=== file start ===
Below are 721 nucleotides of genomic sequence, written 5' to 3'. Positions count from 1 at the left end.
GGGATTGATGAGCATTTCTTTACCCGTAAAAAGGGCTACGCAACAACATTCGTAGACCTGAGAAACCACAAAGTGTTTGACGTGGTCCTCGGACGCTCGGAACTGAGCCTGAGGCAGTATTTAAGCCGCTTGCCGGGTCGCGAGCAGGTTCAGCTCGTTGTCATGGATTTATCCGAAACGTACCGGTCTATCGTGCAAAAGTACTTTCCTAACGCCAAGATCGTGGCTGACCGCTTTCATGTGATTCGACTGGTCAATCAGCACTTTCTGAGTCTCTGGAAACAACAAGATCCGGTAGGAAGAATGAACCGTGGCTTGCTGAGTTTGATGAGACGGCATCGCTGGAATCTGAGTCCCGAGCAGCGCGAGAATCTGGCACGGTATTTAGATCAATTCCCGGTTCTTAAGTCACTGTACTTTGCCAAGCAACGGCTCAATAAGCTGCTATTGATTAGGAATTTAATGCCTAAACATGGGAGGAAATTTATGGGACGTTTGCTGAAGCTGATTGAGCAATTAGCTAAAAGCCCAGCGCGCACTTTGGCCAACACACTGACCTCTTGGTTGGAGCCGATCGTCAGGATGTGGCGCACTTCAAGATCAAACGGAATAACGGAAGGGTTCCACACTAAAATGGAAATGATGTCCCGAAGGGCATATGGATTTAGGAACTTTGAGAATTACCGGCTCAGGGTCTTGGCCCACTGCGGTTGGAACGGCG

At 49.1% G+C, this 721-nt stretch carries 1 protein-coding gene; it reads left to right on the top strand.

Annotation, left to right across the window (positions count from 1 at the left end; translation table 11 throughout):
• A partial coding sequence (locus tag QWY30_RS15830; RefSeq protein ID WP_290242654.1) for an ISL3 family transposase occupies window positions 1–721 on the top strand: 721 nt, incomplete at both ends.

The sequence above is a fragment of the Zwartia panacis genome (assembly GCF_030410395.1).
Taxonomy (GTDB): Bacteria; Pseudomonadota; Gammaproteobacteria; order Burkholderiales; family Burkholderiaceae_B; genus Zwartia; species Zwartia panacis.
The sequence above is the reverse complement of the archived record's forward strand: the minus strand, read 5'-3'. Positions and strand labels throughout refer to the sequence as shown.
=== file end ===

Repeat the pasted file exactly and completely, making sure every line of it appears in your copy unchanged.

Below are 721 nucleotides of genomic sequence, written 5' to 3'. Positions count from 1 at the left end.
GGGATTGATGAGCATTTCTTTACCCGTAAAAAGGGCTACGCAACAACATTCGTAGACCTGAGAAACCACAAAGTGTTTGACGTGGTCCTCGGACGCTCGGAACTGAGCCTGAGGCAGTATTTAAGCCGCTTGCCGGGTCGCGAGCAGGTTCAGCTCGTTGTCATGGATTTATCCGAAACGTACCGGTCTATCGTGCAAAAGTACTTTCCTAACGCCAAGATCGTGGCTGACCGCTTTCATGTGATTCGACTGGTCAATCAGCACTTTCTGAGTCTCTGGAAACAACAAGATCCGGTAGGAAGAATGAACCGTGGCTTGCTGAGTTTGATGAGACGGCATCGCTGGAATCTGAGTCCCGAGCAGCGCGAGAATCTGGCACGGTATTTAGATCAATTCCCGGTTCTTAAGTCACTGTACTTTGCCAAGCAACGGCTCAATAAGCTGCTATTGATTAGGAATTTAATGCCTAAACATGGGAGGAAATTTATGGGACGTTTGCTGAAGCTGATTGAGCAATTAGCTAAAAGCCCAGCGCGCACTTTGGCCAACACACTGACCTCTTGGTTGGAGCCGATCGTCAGGATGTGGCGCACTTCAAGATCAAACGGAATAACGGAAGGGTTCCACACTAAAATGGAAATGATGTCCCGAAGGGCATATGGATTTAGGAACTTTGAGAATTACCGGCTCAGGGTCTTGGCCCACTGCGGTTGGAACGGCG

At 49.1% G+C, this 721-nt stretch carries 1 protein-coding gene; it reads left to right on the top strand.

Annotation, left to right across the window (positions count from 1 at the left end; translation table 11 throughout):
• A partial coding sequence (locus tag QWY30_RS15830; RefSeq protein ID WP_290242654.1) for an ISL3 family transposase occupies window positions 1–721 on the top strand: 721 nt, incomplete at both ends.

The sequence above is a fragment of the Zwartia panacis genome (assembly GCF_030410395.1).
Taxonomy (GTDB): Bacteria; Pseudomonadota; Gammaproteobacteria; order Burkholderiales; family Burkholderiaceae_B; genus Zwartia; species Zwartia panacis.
The sequence above is the reverse complement of the archived record's forward strand: the minus strand, read 5'-3'. Positions and strand labels throughout refer to the sequence as shown.